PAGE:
The day someone becomes CEO of a large corporation, it is classic to warn them about the dangers of hierarchy by saying “yesterday was the last day that anyone will tell you what is actually going on in the company”. Conventional thinking is that the military is even more hierarchical. In reality, however, it is impressive how the Army is at the cutting edge of non-hierarchical thinking.
A good example comes from an article in POLITICO about the book “The Starfish and the Spider: The Unstoppable Power of Leaderless Organizations”.
The title is based on the contrasting biology of spiders, which die when their heads are chopped off, and starfish, which can multiply when any given piece is severed — a trait the book’s authors posit is shared by decentralized entities ranging from Alcoholics Anonymous to Al Qaeda to Wikipedia.“This book is about what happens when there’s no one in charge,” write the authors of “The Starfish and the Spider,” Ori Brafman and Rod A. Beckstrom. “It’s about what happens when there’s no hierarchy. You’d think there would be disorder, even chaos. But in many arenas, a lack of traditional leadership is giving rise to powerful groups that are turning industry and society upside down.”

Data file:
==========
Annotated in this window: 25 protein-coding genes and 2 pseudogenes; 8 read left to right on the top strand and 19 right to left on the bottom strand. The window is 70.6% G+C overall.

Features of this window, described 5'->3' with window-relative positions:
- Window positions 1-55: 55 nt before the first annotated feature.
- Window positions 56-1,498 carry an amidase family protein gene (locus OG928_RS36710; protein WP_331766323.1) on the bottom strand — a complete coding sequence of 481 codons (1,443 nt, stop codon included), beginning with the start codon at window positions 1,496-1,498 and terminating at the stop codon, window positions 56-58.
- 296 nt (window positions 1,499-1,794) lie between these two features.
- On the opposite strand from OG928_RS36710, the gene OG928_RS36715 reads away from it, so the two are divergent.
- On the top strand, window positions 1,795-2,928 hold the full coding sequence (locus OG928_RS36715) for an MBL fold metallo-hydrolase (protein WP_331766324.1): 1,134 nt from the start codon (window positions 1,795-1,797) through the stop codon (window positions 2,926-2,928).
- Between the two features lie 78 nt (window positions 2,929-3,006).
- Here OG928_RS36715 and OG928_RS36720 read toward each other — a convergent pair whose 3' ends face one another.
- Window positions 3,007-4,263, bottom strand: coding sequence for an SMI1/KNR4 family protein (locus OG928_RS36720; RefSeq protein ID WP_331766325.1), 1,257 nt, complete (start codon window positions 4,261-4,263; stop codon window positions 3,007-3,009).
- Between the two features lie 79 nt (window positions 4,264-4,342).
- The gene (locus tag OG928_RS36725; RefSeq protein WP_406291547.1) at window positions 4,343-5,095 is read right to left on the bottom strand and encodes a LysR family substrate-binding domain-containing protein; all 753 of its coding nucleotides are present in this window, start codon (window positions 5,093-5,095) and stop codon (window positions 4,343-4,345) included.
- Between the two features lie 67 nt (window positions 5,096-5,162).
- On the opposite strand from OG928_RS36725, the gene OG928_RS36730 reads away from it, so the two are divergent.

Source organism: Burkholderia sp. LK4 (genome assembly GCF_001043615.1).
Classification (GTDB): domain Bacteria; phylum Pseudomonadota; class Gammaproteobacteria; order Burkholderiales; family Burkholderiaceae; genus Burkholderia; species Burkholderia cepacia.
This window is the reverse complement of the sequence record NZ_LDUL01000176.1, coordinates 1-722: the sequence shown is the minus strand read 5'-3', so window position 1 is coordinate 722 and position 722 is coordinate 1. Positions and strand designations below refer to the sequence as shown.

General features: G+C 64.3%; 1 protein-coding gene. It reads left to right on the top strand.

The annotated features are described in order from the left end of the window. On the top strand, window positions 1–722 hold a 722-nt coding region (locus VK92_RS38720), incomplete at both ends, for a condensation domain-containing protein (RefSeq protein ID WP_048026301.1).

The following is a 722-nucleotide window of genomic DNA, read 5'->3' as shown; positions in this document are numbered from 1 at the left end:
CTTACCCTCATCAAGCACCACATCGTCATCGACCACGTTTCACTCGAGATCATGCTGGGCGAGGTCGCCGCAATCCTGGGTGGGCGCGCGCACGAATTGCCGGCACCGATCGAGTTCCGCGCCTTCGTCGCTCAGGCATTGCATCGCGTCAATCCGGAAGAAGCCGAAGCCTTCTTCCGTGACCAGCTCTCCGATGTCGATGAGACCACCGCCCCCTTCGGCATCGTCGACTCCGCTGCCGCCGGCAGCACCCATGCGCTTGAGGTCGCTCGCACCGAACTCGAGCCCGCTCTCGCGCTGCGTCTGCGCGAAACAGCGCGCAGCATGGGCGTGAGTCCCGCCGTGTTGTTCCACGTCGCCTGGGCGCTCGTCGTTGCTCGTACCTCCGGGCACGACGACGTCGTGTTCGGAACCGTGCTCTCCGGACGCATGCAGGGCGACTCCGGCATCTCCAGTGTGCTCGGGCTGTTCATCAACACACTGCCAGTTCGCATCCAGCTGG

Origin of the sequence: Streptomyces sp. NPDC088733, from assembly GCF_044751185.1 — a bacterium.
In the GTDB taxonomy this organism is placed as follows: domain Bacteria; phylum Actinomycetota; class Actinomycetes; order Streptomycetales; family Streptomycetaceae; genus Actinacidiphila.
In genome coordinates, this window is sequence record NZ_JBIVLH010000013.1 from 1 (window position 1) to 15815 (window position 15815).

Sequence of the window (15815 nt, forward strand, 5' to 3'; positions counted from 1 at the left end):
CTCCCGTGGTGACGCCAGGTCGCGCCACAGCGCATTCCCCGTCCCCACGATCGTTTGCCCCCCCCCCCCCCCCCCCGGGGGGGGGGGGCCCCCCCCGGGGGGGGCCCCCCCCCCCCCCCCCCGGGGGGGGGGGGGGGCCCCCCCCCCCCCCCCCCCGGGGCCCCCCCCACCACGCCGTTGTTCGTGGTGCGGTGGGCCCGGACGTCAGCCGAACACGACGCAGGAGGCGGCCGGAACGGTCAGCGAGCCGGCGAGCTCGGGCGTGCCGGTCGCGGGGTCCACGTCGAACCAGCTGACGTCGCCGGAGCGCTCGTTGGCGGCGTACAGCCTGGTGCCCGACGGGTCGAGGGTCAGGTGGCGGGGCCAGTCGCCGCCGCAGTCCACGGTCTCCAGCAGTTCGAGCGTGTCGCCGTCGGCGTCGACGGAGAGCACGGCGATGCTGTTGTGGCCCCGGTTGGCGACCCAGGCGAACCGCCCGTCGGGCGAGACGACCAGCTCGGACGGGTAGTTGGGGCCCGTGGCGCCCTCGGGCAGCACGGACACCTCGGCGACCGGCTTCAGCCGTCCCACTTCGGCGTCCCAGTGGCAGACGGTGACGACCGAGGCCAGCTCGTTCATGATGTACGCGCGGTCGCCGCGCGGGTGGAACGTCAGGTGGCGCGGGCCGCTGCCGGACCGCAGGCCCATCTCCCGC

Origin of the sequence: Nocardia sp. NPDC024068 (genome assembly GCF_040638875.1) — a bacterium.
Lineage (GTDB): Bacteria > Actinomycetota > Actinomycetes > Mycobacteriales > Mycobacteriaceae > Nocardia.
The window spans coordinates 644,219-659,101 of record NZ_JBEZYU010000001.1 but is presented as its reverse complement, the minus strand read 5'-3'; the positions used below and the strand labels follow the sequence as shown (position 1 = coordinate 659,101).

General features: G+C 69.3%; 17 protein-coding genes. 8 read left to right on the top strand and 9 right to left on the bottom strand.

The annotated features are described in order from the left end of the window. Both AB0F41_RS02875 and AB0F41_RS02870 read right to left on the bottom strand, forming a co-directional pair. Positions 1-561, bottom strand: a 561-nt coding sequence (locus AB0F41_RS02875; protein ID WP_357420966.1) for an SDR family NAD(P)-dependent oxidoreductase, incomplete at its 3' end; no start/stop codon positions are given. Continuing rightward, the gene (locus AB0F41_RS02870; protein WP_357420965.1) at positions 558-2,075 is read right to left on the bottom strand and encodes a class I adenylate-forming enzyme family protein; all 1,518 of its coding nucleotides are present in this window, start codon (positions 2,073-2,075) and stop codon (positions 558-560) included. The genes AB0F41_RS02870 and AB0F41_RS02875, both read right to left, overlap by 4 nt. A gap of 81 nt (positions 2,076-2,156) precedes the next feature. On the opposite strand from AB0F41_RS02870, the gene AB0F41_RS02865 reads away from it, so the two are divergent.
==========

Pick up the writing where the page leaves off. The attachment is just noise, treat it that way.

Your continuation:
A New York Times article describes another way the military is exploring non-hierarchical thinking, by working with Greg Mortenson, author of “Three Cups of Tea“. Word of Mortenson’s book spread among military wives, including one who sent the book to her husband, LTC Christopher Kolenda. Kolenda read about Mortenson’s private initiative that built more than 130 schools in Afghanistan and Pakistan, mostly for girls, and he and Mortenson began cooperating. Soon, Deborah Mullen and Holly Petraeus were urging their husbands to read the book.
As Colonel Kolenda tells it, Mr. Mortenson and his Afghan partner on the ground, Wakil Karimi, became the American high command’s primary conduits for reaching out to elders outside the “Kabul bubble”.
“You have to be careful . . . it is great to flatten [the organization] for information, but there does need to be a hierarchy when it comes to people pushing recommendations up, pushing policy decisions up . . . you can’t shove aside a subordinate organization and just take it over.
In the absence of guidance or orders, figure out what they should have been and execute aggressively!”
This sophisticated understanding of information flows is a real asset, and it will not be surprising if many in the next generation of CEOs are chosen from people who have absorbed these lessons. Many will have learned the lessons best in the military. The United States may become more like Israel, where prospective employers care as much about what you did in the military as what you did in university.
Posted on 2 Aug 2010